I do miss South Africa dearly. I ache for our people, with their generous personalities and wonderful senses of humour. I pine for the African bush filled with the nighttime sounds of the wild. I long for the sound of African languages. On a weekly basis, I yearn for my wonderful friends and family who still live there. We have made great new friends (mostly South Africans who moved for various reasons), but certain relationships are simply irreplaceable.
Every holiday we take to South Africa, the goodbyes are always difficult, and we are reminded anew of what a wonderful country it is and how much potential it has. We have still not declared ourselves as emigrants, yet our three year adventure could end up more permanent than we first imagined.
So what will it take to move back to South Africa?
My wife and I have agreed that we will move back to South Africa as soon as Amsterdam starts making us unhappy in the form homesickness, job frustration or the heartache of being far from our loved ones. But now there is one important caveat - South Africa needs at least 3% GDP growth per annum for two years in a row.
Why this rather odd caveat? In my heart, I know that South Africa will always remain a troubled country - if you want to stay in South Africa you must simply start accepting that. Our politics has always been and always will be a mess. Crime might get better, but it also might not and it most certainly will never disappear. Our broken education system will leave lasting scars on our society for generations to come.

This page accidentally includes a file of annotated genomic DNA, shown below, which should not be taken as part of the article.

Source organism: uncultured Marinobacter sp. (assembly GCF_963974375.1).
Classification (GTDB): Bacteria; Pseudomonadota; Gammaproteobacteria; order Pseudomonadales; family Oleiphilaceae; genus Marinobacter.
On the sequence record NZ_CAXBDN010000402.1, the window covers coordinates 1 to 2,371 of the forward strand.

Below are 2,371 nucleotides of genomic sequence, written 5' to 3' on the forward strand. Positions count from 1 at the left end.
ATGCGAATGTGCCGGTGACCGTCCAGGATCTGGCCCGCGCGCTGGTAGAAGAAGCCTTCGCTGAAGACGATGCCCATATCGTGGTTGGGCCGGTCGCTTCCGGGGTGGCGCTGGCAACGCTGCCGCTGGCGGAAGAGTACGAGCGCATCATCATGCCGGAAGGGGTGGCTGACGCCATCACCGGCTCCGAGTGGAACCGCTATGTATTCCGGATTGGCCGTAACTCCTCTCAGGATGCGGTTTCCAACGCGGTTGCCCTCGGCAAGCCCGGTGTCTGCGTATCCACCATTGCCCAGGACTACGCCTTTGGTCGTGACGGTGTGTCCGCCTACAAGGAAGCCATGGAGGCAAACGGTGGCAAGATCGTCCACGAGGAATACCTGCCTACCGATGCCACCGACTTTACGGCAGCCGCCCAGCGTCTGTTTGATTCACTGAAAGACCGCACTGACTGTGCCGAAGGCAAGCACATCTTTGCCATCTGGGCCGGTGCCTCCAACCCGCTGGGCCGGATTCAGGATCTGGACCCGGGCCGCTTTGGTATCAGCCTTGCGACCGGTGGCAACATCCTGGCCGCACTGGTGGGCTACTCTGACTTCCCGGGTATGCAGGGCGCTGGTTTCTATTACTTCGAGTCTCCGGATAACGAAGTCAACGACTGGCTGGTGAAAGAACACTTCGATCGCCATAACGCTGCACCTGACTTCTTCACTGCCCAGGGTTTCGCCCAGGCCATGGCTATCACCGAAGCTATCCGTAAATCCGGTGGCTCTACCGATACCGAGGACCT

Most problems South Africa faces today are of such magnitude that - even if we had successive miracle worker governments from today onwards - these problems will most likely still be with us in 20 years' time. The only way that things could potentially get any better is if the economy starts growing meaningfully - the medicine of economic prosperity, and the proper distribution of those gains through visionary governance, is the strongest available cure for our country's ills, and even this holds no guarantees.
Without that growth at the very least, and the accompanying reforms that are needed to achieve it, more people will start realizing that maybe the South African dream is just that - a dream, a fiction they still believe in to convince themselves why they are staying. South Africa is a great country, but sadly there are some places which currently are just better.
Amsterdam, the Netherlands